It is not uncommon for an officer of a company to speak to investment bankers regarding financing options or capital-raising strategies for his company.  In connection with these discussions, the officer will typically provide the investment bankers with projections or other material nonpublic information.  How can an officer do so without running afoul of the selective disclosure requirements of Regulation FD?

Regulation FD addresses selective disclosure by companies.  The regulation provides that when a company, or person acting on its behalf, discloses material nonpublic information to certain enumerated persons, it must make public disclosure of that information.  The timing of the required public disclosure depends on whether the selective disclosure was intentional or non-intentional; for an intentional selective disclosure, the issuer must make public disclosure simultaneously; for a non-intentional disclosure, the issuer must make public disclosure promptly.  Under the regulation, the required public disclosure may be made by filing or furnishing a Form 8-K, or by another method or combination of methods that is reasonably designed to effect broad, non-exclusionary distribution of the information to the public.

There are exclusions from coverage under Regulation FD.  For example, there is an exclusion (Rule 100(b)(2)(ii) of Regulation FD) for communications made to any person who expressly agrees to maintain the disclosed information in confidence.  This exclusion recognizes that companies and their officers may properly share material nonpublic information with outsiders, for legitimate business purposes, when the outsiders are subject to a confidentiality agreement.  Moreover, the SEC Division of Corporation Finance staff has published several Regulation FD Compliance and Disclosure Interpretations that state that an express agreement to maintain the information in confidence is sufficient for an issuer to rely on the exclusion in Rule 100(b)(2)(ii) and not be subject to Regulation FD’s requirement to publicly disclose the information provided.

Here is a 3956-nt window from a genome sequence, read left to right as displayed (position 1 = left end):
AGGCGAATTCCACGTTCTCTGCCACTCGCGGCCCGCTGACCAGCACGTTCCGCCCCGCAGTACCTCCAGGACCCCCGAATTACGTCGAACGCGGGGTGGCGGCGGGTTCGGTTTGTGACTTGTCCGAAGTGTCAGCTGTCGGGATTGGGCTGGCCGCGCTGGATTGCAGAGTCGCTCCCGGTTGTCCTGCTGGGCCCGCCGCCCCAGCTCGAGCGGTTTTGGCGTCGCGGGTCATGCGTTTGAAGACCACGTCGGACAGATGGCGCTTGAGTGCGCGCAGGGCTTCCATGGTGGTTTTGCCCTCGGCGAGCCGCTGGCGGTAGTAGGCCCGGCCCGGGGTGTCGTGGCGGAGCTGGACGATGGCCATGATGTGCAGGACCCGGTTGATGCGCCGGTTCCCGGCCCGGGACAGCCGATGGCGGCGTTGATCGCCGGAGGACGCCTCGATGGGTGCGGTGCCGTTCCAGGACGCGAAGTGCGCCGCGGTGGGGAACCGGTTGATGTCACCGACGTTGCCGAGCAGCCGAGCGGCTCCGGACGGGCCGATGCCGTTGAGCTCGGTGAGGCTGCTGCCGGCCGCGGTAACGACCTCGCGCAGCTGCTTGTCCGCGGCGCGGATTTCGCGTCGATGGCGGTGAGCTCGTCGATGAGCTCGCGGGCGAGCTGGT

OUR TAKE:  Companies should require investment banks to sign confidentiality agreements―whether as part of the engagement letter or a separate agreement―before sharing material nonpublic information with them.  Companies should not rely simply on an oral understanding or a duty of trust or confidence when a written agreement can clearly establish the confidentiality and nondisclosure obligations, especially when an investment bank may have competing interests in a transaction.